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Post-Pentecost: The Work of the Holy Spirit

Now when they heard this, they were pricked in their heart, and said unto Peter and to the rest of the apostles, Men and brethren, what shall we do? Then Peter said unto them, Repent, and be baptized every one of you in the name of Jesus Christ for the remission of sins, and ye shall receive the gift of the Holy Ghost. Acts 2:37-38

What remarkable power and effects are observed with the first sermon on Pentecost! Peter, prior to the powerful demonstration of the convicting work of the Holy Spirit, had laid at the hearts of his hearers the Word of God and the truths contained therein. Peter, filled with boldness, courage and intrepidity of mind, declares to his hearers a solemn and authoritative message of great weight and importance, and being filled with the power of the Spirit, he declares fearlessly the great atrocity committed by his hearers.

His sermon begins with making reference to the accusation which “mockers” had raised against the apostles as if they were intoxicated or unnecessarily excited (Acts 2:13). In order to support his accusation and denounce their mockery, Peter points to the prophecy of Joel (Joel 2:28-32) which predicted an outpouring of the Holy Spirit, in virtue of which many should prophecy before “the great and notable day of the LORD.” This he declares as being fulfilled in the events they now witness.

Peter proceeds in a fearless manner to preach Christ and Him crucified in declaring that Jesus of Nazareth was a man approved of God among them, by miracles, wonders and signs which God revealed before their very eyes. He then pressed upon their consciences their guilt in crucifying and slaying Jesus. He appeals to their own consciences as sufficient to convict them of this atrocious sin (Acts 2:23). Peter next declared Christ’s resurrection from the dead both as predicted by the psalmist (Psa. 16:10) and as testified by the apostles who were witnesses to God’s raising Him up. Next he lays before them Christ’s exaltation to the right hand of God as being the Father’s great reward and approbation for the work His Son had accomplished (Acts 5:31). Thus in the first part of the sermon Peter declares “Jesus is the Christ,” the Messiah whom they had despised, rejected and crucified, but who was also the resurrected Lord and Savior.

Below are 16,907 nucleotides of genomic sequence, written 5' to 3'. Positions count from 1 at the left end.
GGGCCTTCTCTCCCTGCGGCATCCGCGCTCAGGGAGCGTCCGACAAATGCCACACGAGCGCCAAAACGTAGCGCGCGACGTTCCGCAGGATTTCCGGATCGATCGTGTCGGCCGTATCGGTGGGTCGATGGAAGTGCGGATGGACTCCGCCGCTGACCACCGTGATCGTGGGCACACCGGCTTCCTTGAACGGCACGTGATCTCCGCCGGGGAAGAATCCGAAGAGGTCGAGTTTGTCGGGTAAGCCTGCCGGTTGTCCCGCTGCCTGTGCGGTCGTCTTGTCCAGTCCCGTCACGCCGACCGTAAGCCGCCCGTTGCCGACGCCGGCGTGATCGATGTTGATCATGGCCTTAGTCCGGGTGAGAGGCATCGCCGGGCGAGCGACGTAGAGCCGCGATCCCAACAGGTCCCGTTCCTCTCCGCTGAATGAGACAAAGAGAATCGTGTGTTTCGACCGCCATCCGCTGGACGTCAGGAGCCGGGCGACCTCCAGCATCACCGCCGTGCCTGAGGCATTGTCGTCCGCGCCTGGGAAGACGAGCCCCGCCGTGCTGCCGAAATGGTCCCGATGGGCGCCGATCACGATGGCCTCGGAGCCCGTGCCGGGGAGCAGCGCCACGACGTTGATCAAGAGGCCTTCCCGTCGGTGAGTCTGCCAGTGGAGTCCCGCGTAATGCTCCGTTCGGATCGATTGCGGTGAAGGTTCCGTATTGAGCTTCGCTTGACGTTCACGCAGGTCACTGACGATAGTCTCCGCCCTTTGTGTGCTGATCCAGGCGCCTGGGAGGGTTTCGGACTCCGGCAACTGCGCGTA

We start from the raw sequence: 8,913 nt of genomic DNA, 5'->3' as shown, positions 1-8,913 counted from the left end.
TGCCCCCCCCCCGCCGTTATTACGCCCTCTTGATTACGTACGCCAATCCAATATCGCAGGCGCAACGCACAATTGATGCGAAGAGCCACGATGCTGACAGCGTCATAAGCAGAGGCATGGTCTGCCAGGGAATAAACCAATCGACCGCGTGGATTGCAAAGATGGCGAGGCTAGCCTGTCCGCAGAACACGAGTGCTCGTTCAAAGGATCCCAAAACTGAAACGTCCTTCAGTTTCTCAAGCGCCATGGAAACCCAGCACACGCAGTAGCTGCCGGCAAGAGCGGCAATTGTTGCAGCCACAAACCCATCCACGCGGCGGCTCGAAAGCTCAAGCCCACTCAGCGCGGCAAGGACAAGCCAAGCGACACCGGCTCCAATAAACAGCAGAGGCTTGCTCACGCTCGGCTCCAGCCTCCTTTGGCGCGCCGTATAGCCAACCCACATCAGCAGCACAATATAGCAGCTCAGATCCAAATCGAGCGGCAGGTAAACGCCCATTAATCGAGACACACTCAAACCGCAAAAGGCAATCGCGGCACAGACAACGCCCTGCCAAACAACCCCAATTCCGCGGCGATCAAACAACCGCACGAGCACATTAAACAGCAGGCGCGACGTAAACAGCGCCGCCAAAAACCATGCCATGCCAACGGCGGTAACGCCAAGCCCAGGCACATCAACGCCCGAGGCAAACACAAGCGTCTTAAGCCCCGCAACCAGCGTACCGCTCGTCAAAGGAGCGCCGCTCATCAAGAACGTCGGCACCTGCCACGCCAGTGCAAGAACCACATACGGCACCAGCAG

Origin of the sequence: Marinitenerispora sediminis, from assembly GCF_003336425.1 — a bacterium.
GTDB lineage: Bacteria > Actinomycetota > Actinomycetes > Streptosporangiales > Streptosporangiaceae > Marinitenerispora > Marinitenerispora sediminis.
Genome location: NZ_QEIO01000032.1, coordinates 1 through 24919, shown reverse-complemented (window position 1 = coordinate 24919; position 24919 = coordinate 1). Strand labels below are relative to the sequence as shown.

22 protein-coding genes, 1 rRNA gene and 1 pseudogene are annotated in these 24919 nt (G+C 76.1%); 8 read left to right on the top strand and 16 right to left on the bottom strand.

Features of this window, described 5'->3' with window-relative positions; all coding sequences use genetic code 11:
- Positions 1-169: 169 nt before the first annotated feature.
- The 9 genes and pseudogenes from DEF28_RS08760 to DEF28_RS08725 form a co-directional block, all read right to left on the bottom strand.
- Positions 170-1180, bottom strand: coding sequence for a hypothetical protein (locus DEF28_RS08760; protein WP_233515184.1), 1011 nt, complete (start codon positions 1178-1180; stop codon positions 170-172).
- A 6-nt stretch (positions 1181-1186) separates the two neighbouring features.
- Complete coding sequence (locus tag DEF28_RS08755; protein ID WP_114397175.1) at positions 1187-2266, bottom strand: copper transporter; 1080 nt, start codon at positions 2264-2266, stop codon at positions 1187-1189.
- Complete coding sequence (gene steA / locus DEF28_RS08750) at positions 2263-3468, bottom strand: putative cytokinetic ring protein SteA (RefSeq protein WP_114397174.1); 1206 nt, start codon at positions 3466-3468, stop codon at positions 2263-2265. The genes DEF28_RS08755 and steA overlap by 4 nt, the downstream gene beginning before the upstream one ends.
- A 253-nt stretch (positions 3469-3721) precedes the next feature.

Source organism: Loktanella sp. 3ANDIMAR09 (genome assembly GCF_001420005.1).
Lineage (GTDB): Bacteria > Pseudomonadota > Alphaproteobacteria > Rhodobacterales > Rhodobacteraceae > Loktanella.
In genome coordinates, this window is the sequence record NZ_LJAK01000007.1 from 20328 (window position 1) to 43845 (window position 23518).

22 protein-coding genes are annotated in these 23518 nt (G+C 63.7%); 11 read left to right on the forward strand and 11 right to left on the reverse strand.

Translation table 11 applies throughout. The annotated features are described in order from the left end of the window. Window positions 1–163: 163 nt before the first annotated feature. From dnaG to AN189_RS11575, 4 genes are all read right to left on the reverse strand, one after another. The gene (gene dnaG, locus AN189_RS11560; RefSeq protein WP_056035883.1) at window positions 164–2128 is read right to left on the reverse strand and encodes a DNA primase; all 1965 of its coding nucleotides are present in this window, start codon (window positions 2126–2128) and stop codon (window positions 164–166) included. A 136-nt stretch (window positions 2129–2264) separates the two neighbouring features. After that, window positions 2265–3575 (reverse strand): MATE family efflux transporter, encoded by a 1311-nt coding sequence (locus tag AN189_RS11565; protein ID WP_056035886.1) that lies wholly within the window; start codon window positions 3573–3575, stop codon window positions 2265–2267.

With what power this message was accompanied, for the Spirit as convector applied the Word with power, causing deep conviction of their guilt and danger! It was a sermon that became effectual in the day of God’s power for, “Now when they heard this, they were pricked in their heart, and said unto Peter and the rest of the apostles, Men and brethren, what shall we do?” (Acts 2:37). What a soul-despairing question!

Dear friends, has this soul-despairing question ever become your question? When God by His Spirit applies Scripture to our hearts, we too see the atrocity of sin- Paul wrote in Romans 7:9, “For I was alive without the law once: but when the commandment came, sin revived, and I died,” A quickened soul realizes that God is a judge who in no way can clear the guilty. He sets our sins in the light of His countenance, bringing us to confess ourself the chiefest of sinners. Quickened souls are led to believe that their case is hopeless, they helpless and worthless and that having sinned against God and “having crucified the Lord of glory” (1 Cor. 2:8), there remains nothing for them, “but a fearful looking for of judgment and fiery indignation” (Heb. 10:27). They sorrow after a godly sort, mourn over the missing of God and bewail themselves, causing them to exclaim, “Where is the blood to atone for my sins, where is there a holiness for my unholiness? Is there a righteousness that exceeds the righteousness of the Scribes and Pharisees?” Such know the language of the publican, “God be merciful to me a sinner” (Luke 18:13). These convicted souls know what it is to confess and forsake sin and yet, though they sin less, they become greater sinners, yes, the chief sinner in their own estimation.